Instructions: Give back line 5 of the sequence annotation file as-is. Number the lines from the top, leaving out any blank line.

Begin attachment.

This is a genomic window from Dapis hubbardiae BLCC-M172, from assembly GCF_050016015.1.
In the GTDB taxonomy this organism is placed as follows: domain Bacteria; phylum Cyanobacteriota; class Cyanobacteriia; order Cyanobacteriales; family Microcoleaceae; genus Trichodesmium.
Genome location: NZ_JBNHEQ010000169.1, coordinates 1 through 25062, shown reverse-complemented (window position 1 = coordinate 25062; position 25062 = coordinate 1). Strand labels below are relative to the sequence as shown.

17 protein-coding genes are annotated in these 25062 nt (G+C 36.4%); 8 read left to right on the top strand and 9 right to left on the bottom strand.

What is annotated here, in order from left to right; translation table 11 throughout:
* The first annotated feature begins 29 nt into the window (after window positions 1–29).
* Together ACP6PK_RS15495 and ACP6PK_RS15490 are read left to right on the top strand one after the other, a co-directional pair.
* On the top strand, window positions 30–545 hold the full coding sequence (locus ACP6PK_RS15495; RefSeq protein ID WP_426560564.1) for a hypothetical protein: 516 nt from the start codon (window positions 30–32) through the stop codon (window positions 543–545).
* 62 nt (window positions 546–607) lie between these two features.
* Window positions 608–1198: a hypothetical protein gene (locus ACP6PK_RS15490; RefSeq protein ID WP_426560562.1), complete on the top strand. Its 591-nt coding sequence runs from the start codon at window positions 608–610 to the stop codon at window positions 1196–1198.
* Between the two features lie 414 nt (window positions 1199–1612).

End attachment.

What is annotated here, in order from left to right; translation table 11 throughout: